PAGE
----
ST. PETERSBURG, Fla. — Early bands of heavy rain from Isaias lashed Florida’s east coast before dawn Sunday as authorities warily eyed the approaching storm, which threatened to snarl efforts to quell surging cases of the coronavirus across the region.
Isaias weakened from a hurricane to a tropical storm late Saturday afternoon, but was expected to regain hurricane strength overnight as it barrelled toward Florida.
“Don’t be fooled by the downgrade,” Florida Gov. Ron DeSantis warned during a news conference on Saturday after the storm — pronounced ees-ah-EE-ahs — spent hours roughing up the Bahamas.
Florida authorities closed beaches, parks and virus testing sites, lashing signs to palm trees so they wouldn’t blow away. The governor said the state is anticipating power outages and asked residents to have a week’s supply of water, food and medicine on hand. Officials wrestled with how to prepare shelters where people can seek refuge from the storm if necessary, while safely social distancing to prevent the spread of the virus.
In Palm Beach County, about 150 people were in shelters, said emergency management spokeswoman Lisa De La Rionda. The county has a voluntary evacuation order for those living in mobile or manufactured homes, or those who feel their home can’t withstand winds.
“We don’t anticipate many more evacuations,” she said, adding that the evacuees are physically distant from each other and are wearing masks, due to the coronavirus pandemic.
Isaias is piling another burden on communities already hard-hit by other storms and sickness.
The storm’s maximum sustained winds declined steadily throughout Saturday, and were near 70 mph (110 kph) at 5 p.m., when the U.S. National Hurricane Center downgraded it its status. But the agency said it is expected to pick up strength overnight as it heads over warm water toward Florida.
The centre of the storm was forecast to regain strength and approach the southeast coast of Florida early Sunday morning, then travel up the state’s east coast throughout the day. It is expected to remain a hurricane through Monday then slowly weaken as it tracks up or just off the Atlantic seaboard. Heavy rain, flooding and high winds could batter much of the East Coast this week.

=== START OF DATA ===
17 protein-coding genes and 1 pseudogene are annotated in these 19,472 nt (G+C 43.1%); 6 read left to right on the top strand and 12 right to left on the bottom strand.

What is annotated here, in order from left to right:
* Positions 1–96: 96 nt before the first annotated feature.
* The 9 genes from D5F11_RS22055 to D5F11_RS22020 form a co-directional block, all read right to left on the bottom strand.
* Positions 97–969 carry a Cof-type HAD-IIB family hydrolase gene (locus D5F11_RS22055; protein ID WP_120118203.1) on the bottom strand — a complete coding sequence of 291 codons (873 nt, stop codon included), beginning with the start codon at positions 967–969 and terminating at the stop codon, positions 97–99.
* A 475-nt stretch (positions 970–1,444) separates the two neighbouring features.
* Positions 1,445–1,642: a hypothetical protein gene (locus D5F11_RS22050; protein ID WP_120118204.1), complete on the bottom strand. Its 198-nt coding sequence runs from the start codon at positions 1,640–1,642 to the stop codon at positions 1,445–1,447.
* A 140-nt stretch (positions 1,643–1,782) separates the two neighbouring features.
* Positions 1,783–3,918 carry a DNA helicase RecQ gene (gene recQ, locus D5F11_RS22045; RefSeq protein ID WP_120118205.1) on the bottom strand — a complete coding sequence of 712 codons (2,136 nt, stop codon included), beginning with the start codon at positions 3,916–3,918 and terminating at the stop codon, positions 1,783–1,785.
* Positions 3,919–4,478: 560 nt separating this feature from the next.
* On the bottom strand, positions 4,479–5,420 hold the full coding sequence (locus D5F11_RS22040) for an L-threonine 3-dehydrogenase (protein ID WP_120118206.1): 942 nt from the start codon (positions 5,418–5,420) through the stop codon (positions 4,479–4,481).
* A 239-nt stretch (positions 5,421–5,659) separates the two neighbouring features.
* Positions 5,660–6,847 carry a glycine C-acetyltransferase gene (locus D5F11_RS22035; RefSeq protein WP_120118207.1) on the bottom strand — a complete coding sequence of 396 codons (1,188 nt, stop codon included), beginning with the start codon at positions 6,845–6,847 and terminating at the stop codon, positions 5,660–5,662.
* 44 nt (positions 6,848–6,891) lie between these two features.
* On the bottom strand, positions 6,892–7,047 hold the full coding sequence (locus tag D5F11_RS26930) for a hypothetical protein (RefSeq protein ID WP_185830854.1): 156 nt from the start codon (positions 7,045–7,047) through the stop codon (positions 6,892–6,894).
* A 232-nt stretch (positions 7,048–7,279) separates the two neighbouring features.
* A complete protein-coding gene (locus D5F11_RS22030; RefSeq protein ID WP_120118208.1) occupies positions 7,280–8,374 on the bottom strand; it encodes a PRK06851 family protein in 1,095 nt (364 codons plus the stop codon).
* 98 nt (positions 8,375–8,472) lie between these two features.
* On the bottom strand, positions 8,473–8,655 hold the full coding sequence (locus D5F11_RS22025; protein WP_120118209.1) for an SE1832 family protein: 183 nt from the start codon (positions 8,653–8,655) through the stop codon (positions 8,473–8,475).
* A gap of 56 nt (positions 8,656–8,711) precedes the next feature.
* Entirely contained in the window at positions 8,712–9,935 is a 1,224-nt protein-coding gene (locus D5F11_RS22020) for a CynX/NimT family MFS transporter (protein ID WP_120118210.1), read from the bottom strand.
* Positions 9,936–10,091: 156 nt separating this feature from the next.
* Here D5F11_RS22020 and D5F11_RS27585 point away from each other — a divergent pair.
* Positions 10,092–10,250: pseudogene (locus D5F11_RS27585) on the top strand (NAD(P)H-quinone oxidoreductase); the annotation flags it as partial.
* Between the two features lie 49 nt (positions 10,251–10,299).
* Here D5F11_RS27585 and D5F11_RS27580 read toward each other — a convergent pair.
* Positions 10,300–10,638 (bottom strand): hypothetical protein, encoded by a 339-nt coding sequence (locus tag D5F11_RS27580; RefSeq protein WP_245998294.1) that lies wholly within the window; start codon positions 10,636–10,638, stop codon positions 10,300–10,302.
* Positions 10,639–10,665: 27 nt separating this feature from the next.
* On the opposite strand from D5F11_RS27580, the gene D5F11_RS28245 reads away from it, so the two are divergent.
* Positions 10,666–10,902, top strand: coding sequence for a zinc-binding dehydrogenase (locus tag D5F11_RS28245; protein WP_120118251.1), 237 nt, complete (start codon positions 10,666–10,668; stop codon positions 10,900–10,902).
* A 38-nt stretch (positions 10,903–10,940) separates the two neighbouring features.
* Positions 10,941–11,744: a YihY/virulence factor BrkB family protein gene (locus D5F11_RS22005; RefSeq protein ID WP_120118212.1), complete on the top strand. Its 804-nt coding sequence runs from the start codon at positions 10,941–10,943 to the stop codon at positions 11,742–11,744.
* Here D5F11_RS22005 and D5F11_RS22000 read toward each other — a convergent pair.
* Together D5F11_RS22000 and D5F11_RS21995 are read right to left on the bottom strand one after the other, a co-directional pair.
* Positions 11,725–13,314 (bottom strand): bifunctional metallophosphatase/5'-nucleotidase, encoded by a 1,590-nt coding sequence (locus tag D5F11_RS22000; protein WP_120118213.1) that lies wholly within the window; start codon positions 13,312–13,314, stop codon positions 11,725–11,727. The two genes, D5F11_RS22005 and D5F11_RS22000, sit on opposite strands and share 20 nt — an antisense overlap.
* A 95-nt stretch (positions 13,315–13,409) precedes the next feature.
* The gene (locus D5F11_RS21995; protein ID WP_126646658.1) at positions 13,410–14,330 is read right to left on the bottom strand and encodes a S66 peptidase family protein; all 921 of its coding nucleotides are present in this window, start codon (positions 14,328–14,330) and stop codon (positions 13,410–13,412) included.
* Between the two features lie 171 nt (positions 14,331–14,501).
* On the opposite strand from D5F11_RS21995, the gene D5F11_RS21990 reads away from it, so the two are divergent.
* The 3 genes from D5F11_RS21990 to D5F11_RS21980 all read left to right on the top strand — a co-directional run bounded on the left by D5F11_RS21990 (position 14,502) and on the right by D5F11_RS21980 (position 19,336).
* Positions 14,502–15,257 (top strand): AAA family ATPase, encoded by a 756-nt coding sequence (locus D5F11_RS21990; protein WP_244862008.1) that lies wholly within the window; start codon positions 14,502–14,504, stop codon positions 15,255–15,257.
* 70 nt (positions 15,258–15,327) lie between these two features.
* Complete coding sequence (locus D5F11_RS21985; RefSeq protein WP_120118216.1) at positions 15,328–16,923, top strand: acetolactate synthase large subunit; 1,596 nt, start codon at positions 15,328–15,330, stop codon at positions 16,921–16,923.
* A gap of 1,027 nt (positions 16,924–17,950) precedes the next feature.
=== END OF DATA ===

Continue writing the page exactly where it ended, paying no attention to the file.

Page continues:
Despite the approaching storm, NASA says the return of two astronauts aboard a SpaceX capsule is still on track for Sunday afternoon. Doug Hurley and Bob Behnken are preparing to make the first splashdown return in 45 years, after two months docked at the International Space Station. They are aiming for the Gulf of Mexico just off the Florida Panhandle, and flight controllers are keeping close watch on the storm.
Isaias has already been destructive in the Caribbean: On Thursday, before it became a hurricane, it uprooted trees, destroyed crops and homes and caused widespread flooding and small landslides in the Dominican Republic and Puerto Rico. One man died in the Dominican Republic. In Puerto Rico, the National Guard rescued at least 35 people from floodwaters that swept away one woman, whose body was recovered Saturday.
Isaias snapped trees and knocked out power as it blew through the Bahamas on Saturday and churned toward the Florida coast.
As the storm moves now toward the southeast coast of Florida, a hurricane warning is in effect from Boca Raton to the Volusia-Flagler county line, which lies about 150 miles (240 kilometres) north. A storm surge watch is in effect for Jupiter Inlet to Ponte Vedra Beach.
Coronavirus cases have surged in Florida in recent weeks, and the added menace of a storm ratcheted up the anxiety. State-run virus testing sites are closing in areas where the storm might hit because the sites are outdoor tents, which could topple in high winds.